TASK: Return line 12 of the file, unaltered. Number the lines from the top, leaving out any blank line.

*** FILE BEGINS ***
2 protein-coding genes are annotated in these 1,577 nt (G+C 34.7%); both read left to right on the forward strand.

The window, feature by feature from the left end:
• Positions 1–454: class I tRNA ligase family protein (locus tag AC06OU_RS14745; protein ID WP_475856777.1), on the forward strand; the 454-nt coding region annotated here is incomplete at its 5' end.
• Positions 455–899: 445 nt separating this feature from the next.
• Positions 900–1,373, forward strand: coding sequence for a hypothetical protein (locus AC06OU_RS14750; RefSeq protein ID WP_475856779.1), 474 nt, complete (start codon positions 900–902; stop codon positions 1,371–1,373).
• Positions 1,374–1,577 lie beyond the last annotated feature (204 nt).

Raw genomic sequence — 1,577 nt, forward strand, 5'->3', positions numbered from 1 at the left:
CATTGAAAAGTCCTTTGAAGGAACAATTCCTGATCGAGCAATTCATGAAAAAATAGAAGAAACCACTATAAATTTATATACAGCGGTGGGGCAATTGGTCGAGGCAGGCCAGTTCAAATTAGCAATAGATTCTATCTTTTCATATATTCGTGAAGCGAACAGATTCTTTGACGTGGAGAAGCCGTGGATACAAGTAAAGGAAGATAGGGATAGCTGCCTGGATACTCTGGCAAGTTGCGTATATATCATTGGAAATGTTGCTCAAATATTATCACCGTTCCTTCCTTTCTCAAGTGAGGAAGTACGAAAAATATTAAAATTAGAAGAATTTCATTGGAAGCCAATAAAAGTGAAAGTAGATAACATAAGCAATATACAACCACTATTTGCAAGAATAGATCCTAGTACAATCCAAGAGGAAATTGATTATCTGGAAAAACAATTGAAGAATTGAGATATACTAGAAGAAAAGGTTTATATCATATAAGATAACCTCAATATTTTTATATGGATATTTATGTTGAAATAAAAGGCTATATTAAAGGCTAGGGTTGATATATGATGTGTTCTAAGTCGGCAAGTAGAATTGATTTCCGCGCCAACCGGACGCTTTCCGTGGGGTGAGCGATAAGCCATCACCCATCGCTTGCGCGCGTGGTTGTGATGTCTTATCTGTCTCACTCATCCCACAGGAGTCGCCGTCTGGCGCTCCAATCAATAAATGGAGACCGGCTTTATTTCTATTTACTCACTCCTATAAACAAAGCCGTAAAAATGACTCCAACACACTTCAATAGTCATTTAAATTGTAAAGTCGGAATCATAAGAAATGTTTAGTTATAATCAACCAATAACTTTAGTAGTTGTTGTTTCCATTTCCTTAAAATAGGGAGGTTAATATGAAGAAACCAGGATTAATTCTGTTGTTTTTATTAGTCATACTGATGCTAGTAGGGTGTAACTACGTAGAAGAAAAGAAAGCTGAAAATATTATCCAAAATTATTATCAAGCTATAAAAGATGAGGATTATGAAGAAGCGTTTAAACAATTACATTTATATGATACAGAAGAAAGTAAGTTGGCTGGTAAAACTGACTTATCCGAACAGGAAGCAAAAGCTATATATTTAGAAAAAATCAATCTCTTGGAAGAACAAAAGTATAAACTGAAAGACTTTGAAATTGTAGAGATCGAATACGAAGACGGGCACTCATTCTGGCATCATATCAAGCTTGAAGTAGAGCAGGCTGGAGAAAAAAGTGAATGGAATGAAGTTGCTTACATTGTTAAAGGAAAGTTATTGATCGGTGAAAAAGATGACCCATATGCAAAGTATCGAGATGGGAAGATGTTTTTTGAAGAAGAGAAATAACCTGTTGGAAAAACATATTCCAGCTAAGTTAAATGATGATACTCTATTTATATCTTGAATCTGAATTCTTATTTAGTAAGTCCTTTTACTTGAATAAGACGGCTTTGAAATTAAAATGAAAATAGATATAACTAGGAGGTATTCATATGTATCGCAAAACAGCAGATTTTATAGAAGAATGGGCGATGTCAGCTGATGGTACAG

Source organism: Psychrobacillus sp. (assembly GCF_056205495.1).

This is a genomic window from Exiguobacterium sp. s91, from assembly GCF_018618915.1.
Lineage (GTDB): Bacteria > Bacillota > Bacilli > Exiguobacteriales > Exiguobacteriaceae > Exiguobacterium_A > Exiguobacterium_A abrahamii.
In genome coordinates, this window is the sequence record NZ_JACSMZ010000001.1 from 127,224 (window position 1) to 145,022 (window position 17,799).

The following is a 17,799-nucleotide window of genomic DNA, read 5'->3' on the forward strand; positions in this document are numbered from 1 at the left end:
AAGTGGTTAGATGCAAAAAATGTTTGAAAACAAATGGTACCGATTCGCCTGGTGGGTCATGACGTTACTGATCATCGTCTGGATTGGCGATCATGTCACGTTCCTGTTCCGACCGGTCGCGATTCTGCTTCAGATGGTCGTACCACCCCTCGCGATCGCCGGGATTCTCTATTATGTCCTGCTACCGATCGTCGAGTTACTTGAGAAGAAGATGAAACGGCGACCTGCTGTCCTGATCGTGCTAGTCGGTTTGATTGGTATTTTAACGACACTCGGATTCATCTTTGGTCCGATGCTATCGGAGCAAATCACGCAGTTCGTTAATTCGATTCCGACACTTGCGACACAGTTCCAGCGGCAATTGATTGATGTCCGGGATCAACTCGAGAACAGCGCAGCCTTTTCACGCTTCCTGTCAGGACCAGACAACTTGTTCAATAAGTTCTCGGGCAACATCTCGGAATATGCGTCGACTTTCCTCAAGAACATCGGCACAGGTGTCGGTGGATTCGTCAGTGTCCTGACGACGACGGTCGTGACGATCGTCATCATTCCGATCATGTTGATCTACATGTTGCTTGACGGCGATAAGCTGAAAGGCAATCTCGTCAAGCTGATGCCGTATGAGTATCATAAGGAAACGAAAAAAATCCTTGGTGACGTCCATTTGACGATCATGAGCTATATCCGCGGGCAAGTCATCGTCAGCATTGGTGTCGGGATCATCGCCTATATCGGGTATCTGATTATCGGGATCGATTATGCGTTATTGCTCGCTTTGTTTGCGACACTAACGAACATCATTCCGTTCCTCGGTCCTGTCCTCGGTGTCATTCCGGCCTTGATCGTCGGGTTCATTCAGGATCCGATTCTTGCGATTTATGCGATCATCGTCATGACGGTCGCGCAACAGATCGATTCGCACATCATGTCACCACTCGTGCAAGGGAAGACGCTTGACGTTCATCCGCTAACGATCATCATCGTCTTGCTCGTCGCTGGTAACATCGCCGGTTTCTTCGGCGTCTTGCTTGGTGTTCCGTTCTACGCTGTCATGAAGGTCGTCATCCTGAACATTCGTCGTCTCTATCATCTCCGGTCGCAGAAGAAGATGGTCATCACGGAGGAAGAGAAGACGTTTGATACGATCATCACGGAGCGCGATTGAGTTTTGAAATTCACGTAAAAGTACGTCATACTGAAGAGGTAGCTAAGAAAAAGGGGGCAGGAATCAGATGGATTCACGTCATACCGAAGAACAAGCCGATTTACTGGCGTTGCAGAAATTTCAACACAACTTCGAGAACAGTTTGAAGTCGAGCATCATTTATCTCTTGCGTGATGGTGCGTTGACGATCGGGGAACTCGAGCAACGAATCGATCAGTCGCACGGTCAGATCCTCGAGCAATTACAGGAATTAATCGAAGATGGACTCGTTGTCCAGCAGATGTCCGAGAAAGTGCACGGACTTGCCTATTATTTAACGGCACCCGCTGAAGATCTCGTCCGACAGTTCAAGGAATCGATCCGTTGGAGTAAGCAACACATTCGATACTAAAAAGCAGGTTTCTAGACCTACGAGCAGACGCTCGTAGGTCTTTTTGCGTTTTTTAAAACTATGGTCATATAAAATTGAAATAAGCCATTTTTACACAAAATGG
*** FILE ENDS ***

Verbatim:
In genome coordinates, this window is the sequence record NZ_JACSMZ010000001.1 from 127,224 (window position 1) to 145,022 (window position 17,799).